Thursday, December 9, 2010

Wild Wild West--"The Night of the Cossacks"

It is tough to see such a run of the mill, laughably budget saving episode so close to the end of the series, but that is unfortunately what we get with “The Night of the Cossacks.” at least Artie is back to his old master of disguise shenanigans. This time he is a Russian Orthodox priest with a peculiar sense of humor. One sad thing to note--this was the final episode filmed for the series, though not the last to air. Hence, the blatant budget saving act.

Jim is assigned as an escort to the royal family of Karovnia when they flee to the United States after an assassination attempt. The royal family is pursued by assassins hoping to stop them from retrieving a sacred icon that will ensure rightful leadership from a settlement of refugees. With the help of a traitor in their midst, the princess is kidnapped and held for the ransom of the icon. Jim and Artie rescue the princess, thereby keeping the icon with its rightful owners.

I am embarrassed I fell for the red herring in this one. Remembering nothing about the episode, it looked like the captain of the guard was the one who betrayed the princess. It is always the captain of the guard. He is the overly aggressive jerk who never seems to be in the right place when either there is an assassination attempt or the princess is kidnapped. Alas, it was the princess’ adopted mother instead. She was a little too maudlin when it came to efforts to kill the prince and at the kidnapping of the princess. I should have seen that coming.

The captain is played by Donnelly Rhodes, who played Doc Cottle on Ronald D. Moore’s Battlestar Galactica. I thought I recognized him, but had to look it up on IMDb to make certain. Indeed, it is him.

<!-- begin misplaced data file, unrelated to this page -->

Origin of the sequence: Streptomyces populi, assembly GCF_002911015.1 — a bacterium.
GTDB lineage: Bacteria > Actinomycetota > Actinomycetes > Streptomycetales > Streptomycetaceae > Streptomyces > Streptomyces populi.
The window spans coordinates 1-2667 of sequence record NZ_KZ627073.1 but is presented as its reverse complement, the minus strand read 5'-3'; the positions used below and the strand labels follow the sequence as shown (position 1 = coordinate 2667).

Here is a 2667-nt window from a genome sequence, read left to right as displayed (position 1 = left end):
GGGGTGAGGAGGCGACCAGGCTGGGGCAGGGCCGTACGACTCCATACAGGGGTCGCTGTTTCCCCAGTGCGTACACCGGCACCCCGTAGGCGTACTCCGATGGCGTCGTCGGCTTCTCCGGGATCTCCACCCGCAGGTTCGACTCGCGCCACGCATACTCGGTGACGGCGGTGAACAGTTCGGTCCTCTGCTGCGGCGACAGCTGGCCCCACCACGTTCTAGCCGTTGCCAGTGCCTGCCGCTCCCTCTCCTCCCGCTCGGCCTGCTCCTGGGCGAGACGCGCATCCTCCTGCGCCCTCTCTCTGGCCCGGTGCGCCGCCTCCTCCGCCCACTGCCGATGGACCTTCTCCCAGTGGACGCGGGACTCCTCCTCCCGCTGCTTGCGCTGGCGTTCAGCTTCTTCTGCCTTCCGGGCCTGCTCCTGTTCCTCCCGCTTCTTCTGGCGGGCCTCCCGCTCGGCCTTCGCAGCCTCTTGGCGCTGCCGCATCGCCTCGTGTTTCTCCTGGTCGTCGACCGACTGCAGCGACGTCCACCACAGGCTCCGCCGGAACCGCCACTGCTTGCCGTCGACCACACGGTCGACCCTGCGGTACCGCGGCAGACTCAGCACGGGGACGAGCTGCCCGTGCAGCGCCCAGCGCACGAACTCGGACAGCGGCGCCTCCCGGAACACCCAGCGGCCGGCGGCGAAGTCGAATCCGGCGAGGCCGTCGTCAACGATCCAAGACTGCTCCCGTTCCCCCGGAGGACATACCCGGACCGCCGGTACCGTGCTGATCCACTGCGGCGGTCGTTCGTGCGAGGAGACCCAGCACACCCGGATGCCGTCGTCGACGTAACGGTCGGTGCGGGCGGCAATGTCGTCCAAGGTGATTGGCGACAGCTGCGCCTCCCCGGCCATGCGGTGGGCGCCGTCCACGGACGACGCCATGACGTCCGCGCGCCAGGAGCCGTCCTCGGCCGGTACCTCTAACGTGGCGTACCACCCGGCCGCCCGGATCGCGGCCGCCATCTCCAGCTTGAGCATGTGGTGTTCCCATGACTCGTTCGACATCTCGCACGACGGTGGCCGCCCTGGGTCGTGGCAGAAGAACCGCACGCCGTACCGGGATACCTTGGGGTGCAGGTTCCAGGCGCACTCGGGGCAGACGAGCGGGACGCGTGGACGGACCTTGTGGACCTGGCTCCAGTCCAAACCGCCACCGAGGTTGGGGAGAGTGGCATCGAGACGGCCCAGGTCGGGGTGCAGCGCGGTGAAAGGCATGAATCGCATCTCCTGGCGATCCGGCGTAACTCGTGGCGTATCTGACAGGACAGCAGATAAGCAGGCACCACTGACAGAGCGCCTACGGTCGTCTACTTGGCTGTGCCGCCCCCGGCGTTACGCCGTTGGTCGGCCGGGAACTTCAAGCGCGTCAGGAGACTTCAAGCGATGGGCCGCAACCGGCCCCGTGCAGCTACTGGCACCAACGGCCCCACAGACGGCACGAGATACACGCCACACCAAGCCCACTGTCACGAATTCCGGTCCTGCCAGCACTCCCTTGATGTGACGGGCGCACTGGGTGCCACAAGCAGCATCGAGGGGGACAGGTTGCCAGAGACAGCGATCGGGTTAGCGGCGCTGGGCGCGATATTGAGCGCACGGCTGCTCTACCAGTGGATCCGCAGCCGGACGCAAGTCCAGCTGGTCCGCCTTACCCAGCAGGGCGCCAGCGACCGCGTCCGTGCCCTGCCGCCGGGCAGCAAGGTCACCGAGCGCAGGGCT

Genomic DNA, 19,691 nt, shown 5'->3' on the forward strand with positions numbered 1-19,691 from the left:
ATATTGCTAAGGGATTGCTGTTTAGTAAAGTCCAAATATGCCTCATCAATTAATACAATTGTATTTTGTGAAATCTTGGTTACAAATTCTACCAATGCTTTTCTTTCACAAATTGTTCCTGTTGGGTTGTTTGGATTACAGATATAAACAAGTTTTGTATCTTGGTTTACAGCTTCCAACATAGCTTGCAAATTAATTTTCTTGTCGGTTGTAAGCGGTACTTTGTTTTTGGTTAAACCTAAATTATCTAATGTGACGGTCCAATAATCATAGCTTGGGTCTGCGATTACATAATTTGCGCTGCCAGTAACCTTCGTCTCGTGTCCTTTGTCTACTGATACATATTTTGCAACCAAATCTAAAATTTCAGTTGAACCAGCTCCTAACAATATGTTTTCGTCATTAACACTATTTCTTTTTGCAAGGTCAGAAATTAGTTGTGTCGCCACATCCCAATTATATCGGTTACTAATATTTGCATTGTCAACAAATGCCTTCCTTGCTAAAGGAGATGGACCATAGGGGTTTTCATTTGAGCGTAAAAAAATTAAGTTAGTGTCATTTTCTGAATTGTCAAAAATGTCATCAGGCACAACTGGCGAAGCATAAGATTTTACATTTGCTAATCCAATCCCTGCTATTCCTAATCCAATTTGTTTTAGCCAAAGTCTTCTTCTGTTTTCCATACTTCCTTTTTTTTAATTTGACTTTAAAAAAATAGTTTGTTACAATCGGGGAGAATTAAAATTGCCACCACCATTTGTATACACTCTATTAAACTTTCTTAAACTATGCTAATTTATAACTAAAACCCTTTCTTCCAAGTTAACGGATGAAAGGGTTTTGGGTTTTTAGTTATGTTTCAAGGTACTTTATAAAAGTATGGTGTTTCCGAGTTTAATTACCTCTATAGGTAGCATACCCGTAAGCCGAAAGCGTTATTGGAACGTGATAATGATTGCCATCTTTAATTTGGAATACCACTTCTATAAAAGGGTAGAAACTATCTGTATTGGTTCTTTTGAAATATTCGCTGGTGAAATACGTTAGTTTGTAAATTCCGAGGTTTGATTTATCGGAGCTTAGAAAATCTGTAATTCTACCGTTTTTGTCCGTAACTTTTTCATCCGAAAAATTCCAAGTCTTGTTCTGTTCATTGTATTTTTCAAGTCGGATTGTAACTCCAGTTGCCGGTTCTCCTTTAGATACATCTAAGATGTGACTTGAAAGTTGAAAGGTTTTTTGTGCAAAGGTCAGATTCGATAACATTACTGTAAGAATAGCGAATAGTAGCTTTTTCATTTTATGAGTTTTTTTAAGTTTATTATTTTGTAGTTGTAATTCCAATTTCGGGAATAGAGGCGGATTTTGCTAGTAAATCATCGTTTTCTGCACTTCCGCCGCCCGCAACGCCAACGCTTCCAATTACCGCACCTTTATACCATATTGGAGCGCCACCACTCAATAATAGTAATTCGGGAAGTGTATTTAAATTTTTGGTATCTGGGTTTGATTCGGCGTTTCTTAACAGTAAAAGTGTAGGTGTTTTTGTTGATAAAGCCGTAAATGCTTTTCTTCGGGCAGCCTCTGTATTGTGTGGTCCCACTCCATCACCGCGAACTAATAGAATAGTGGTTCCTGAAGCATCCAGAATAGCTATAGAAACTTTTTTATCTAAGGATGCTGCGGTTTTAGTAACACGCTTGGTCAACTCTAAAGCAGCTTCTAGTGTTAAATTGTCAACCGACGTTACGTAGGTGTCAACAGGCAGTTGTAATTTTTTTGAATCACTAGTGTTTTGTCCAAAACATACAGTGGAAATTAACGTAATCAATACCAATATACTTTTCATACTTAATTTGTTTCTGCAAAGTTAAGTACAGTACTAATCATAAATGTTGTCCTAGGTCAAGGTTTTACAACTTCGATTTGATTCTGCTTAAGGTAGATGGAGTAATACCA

In my defense, I was distracted by the most blatant reuse of a scene from a past episode of any television show I have ever seen. In his first attempt to rescue the princess, Jim is knocked down a hole in the mine shaft where she is being held. He lands on a crumbling ledge. He has to shoot a line into the ceiling and climb out before it crumbles entirely. If that sounds familiar, it is because the entire scene is lifted from the third season‘s “The Night of the Arrow” with the actress also in that scene badly edited out. What is worse, Robert Conrad is not sporting the same hairstyle in both episodes, so he has a comb over before and after falling into the shaft, but a standing wave inside the shaft. It is pitiful, actually. Were they having that much budget troubles? Heh.

“the Night of the Cossacks” is pretty run of the mill. It is not great, but it is not bad. It is certainly not the way I would like for filming to have ended. There is an interesting bookend, however. The first episode of the series featured Suzanne Pleshette, who played Bob Newhart’s wife in the ’70’s, as the femme fatale. “The Night of the Cossacks” stars Mary Fram, Bob Newhart’s television wife in the ’80’s, as the princess. There is a fun bit of unintentional symmetry, no?

Rating: *** (out of 5)

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